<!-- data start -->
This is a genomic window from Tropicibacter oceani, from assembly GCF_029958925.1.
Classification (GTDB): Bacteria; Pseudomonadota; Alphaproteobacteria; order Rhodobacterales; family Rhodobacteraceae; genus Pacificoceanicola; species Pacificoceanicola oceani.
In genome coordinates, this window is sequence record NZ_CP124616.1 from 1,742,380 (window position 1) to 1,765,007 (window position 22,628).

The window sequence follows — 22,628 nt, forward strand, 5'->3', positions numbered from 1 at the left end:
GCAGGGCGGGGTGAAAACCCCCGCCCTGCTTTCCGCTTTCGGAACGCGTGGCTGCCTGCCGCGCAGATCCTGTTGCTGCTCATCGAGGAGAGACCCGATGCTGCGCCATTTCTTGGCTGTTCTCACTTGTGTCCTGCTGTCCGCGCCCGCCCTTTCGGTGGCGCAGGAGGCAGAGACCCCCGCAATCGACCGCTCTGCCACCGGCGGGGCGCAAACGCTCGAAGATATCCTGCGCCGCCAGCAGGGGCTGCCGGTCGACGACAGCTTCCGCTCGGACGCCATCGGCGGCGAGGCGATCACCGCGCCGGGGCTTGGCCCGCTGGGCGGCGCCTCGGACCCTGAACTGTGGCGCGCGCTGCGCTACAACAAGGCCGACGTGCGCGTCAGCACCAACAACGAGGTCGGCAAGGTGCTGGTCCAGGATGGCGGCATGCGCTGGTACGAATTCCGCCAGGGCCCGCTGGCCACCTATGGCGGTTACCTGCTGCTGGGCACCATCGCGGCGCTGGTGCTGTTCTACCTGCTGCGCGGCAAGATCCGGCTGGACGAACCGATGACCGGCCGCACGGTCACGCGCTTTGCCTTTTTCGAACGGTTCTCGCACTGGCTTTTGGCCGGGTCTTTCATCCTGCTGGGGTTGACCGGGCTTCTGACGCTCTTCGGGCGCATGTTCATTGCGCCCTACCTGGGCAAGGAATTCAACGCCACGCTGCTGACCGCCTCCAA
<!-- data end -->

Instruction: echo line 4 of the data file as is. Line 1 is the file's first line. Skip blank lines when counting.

The window sequence follows — 22,628 nt, forward strand, 5'->3', positions numbered from 1 at the left end: